This photographer is bridging the disconnect between our social media selves and real life
Social media is a gateway to a whole other world of interactions, emotions and experiences. It’s a platform to create and fine-tune a new you, in line with your desired “online aesthetic”, according to Houston-based photographer Cary Fagan. His project, Real, picks apart our online personalities and the intimate – or not-so-intimate – relationships that spring up from late nights on the Internet.
“A picture tells a thousand words, and we are starting to rely on them to tell us all we need know about a person,” explains Fagan. “Now people have 140 characters a time to talk about their passions and their mishaps.”
In a series of images that capture a woman and her lover/mannequin in more and more intimate settings, Fagan examines love online, and how empty it can be. He observes: “These photos showcase the underlying sense of suffocation and lack of intimacy between the female and male characters. In retrospect, this is about being in love with someone who no longer loves you back all the while attempting to appear as if everything is okay.”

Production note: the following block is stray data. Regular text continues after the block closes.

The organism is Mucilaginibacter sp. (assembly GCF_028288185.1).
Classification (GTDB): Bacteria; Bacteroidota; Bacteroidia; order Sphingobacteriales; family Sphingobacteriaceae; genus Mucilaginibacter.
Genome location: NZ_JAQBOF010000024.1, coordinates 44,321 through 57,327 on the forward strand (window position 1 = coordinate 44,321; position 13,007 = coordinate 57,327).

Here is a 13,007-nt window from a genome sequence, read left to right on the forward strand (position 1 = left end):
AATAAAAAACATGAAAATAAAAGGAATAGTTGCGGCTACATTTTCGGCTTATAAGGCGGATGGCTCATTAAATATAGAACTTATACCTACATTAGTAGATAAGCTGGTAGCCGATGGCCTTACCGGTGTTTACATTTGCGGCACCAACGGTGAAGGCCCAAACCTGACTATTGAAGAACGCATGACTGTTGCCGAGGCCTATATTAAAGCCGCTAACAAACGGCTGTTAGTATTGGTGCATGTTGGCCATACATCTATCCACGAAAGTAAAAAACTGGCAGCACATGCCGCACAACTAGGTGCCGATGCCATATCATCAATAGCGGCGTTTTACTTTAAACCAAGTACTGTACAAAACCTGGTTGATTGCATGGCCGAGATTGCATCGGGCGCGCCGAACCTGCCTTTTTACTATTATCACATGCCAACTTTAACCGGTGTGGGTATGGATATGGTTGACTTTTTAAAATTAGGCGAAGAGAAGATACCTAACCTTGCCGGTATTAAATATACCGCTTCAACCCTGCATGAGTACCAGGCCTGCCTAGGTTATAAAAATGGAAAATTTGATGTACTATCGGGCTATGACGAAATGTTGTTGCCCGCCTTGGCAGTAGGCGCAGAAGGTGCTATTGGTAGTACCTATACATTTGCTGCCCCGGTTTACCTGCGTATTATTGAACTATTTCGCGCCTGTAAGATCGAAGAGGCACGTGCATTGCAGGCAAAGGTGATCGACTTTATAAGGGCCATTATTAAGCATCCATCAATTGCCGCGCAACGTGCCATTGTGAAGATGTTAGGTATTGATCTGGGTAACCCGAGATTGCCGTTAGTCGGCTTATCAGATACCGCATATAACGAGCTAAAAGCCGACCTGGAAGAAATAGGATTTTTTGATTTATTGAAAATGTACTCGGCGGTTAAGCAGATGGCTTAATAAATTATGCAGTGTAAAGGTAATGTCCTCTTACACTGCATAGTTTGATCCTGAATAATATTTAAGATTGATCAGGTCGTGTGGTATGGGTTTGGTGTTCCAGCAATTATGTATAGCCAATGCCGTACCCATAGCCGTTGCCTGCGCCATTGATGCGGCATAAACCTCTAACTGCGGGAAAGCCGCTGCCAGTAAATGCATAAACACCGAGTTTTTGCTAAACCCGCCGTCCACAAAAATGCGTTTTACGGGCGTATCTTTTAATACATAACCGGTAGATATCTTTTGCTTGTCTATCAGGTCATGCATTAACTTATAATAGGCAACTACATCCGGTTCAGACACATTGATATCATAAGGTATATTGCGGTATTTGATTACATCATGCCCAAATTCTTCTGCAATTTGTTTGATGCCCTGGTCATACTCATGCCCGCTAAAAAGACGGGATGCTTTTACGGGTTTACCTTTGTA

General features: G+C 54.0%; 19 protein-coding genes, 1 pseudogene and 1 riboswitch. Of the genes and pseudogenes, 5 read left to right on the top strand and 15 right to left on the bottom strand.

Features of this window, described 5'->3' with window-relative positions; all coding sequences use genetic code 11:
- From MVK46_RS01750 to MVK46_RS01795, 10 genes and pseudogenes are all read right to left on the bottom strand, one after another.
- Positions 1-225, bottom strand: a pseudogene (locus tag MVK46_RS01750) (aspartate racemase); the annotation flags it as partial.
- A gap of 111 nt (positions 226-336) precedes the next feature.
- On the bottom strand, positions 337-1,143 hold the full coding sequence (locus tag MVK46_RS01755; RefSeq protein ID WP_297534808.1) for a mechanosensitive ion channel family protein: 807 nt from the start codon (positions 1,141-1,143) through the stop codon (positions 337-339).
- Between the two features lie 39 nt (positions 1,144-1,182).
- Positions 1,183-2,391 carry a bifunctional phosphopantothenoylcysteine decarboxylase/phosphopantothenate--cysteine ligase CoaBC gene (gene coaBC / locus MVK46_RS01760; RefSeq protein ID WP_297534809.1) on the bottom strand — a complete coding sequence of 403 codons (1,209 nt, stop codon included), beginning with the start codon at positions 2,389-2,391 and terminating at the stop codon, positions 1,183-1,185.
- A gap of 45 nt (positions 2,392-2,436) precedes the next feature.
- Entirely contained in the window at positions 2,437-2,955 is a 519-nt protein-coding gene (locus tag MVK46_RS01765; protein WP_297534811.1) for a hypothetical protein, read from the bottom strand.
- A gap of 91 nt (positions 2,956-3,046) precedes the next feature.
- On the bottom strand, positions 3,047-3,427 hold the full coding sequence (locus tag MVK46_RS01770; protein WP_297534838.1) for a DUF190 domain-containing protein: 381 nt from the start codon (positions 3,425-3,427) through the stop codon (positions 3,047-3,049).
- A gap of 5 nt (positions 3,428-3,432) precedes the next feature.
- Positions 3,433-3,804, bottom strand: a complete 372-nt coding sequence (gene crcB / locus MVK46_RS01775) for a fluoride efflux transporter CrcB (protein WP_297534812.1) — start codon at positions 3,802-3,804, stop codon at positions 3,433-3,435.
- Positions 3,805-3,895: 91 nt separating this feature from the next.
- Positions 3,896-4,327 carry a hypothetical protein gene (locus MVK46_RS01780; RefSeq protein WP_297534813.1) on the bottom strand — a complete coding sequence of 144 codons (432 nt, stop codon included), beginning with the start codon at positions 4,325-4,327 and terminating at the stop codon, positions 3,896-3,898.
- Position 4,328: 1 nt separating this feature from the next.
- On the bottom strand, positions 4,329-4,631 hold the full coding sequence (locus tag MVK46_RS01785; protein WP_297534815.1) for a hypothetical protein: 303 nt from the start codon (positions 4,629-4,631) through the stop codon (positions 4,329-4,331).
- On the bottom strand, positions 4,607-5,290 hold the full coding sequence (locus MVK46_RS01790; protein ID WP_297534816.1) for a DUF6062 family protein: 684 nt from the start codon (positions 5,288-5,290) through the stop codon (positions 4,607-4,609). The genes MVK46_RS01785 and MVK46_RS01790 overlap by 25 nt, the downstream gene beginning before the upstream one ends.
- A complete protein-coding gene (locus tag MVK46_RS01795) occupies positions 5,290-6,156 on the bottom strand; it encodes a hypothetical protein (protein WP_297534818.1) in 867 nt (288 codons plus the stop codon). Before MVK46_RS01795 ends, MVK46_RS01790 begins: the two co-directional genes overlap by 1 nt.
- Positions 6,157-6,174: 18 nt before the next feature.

The woman, unlike her stoic partner, is active in holding their relationship together: balancing his plastic hand on her breast, grasping for intimacy as she places him in sexual positions. Her failing efforts to hold a bond that’s no longer there is reminiscent of the imessage three-dot anxiety or Instagram couples-envy so many of us suffer. Can a mannequin ghost you?
Real reminds us of the opportunity that technology affords us to find love and sex, but it’s clear that follower count and whether you use the Valencia or Gingham Insta-filters shouldn’t be misconstrued for human instinct.